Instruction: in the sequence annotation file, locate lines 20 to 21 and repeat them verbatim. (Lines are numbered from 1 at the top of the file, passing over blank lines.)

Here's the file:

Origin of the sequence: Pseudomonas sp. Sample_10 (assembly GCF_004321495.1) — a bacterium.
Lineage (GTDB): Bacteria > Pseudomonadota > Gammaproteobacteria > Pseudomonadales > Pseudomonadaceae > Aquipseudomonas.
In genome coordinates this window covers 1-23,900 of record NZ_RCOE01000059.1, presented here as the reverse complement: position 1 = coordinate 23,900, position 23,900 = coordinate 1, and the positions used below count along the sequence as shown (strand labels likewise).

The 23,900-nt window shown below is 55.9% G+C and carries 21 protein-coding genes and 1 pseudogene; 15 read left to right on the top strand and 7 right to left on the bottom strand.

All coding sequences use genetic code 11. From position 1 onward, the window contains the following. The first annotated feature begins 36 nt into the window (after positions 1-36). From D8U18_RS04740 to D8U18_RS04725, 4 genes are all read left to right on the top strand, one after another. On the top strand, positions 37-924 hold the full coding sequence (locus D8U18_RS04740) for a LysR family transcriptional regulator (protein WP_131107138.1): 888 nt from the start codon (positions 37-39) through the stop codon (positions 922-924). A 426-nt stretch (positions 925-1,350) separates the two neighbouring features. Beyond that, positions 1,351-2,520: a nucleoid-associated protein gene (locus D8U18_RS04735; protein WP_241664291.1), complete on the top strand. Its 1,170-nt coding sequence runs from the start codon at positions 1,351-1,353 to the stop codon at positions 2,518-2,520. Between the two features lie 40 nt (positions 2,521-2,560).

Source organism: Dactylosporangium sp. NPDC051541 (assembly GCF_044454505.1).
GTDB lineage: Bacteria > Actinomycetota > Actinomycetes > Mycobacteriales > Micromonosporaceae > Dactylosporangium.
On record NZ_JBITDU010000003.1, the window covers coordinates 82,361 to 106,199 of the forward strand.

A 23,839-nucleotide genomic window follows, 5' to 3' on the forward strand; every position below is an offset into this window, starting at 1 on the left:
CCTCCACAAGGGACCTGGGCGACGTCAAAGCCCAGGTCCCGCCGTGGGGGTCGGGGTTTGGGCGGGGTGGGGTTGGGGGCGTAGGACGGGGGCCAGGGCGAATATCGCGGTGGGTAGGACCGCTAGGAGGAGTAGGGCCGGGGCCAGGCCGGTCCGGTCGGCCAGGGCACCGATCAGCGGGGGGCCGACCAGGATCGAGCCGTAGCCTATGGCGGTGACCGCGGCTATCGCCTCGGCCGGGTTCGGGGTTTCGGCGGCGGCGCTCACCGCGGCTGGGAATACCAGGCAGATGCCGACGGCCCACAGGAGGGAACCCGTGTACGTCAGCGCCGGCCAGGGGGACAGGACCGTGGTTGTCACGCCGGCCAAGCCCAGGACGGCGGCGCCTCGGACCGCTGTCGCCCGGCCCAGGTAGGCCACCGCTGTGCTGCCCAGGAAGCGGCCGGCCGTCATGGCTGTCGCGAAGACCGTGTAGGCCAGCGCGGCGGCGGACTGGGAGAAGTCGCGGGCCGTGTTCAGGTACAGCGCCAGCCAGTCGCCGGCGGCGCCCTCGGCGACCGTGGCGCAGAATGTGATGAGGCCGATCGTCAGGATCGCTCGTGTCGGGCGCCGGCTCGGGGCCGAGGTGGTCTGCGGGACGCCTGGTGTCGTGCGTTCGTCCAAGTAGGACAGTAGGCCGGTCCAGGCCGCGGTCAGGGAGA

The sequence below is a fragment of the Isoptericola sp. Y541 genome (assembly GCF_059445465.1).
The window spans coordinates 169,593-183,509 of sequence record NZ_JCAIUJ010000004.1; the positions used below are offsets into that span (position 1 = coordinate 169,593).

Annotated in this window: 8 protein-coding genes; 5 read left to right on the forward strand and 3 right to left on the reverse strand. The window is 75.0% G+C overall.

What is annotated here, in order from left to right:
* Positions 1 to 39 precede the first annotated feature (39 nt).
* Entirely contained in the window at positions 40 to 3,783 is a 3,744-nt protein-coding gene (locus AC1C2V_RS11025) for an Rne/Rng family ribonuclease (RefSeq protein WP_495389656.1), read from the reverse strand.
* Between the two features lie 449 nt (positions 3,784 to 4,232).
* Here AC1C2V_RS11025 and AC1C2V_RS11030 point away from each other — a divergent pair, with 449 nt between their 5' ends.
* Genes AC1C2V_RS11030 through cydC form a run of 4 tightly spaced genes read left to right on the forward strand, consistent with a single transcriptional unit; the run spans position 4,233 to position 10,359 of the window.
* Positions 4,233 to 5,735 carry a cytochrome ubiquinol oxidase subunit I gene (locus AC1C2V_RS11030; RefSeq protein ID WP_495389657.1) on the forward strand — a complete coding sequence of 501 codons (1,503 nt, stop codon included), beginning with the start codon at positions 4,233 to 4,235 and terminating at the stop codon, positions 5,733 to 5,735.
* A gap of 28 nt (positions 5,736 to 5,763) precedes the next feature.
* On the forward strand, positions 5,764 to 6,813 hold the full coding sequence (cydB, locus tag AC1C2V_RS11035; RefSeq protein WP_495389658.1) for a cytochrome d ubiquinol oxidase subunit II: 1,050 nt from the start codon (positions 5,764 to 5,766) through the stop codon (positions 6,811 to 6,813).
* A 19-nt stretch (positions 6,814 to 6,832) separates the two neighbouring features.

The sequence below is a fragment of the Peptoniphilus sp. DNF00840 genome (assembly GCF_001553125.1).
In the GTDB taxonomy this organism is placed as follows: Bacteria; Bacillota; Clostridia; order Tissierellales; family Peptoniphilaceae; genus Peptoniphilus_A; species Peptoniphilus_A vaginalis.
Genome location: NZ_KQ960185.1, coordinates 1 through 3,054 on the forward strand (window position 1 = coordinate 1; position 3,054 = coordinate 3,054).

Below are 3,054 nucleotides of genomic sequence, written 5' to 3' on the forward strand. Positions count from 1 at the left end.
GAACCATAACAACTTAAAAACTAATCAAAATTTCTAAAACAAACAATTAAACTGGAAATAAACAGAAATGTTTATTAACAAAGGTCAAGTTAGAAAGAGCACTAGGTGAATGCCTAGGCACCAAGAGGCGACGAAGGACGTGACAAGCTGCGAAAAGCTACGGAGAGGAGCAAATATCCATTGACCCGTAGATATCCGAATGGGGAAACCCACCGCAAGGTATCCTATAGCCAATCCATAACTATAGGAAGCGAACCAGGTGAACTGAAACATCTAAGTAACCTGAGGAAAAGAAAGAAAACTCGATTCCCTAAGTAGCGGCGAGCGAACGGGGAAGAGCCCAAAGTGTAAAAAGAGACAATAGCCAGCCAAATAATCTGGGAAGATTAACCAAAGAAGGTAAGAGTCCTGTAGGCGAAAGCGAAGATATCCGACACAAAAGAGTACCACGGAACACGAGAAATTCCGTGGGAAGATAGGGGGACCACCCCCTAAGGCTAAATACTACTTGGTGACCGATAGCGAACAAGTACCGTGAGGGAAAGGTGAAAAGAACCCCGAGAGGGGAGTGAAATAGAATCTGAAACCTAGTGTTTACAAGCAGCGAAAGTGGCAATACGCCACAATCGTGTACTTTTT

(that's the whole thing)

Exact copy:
* Positions 4,233 to 5,735 carry a cytochrome ubiquinol oxidase subunit I gene (locus AC1C2V_RS11030; RefSeq protein ID WP_495389657.1) on the forward strand — a complete coding sequence of 501 codons (1,503 nt, stop codon included), beginning with the start codon at positions 4,233 to 4,235 and terminating at the stop codon, positions 5,733 to 5,735.
* A gap of 28 nt (positions 5,736 to 5,763) precedes the next feature.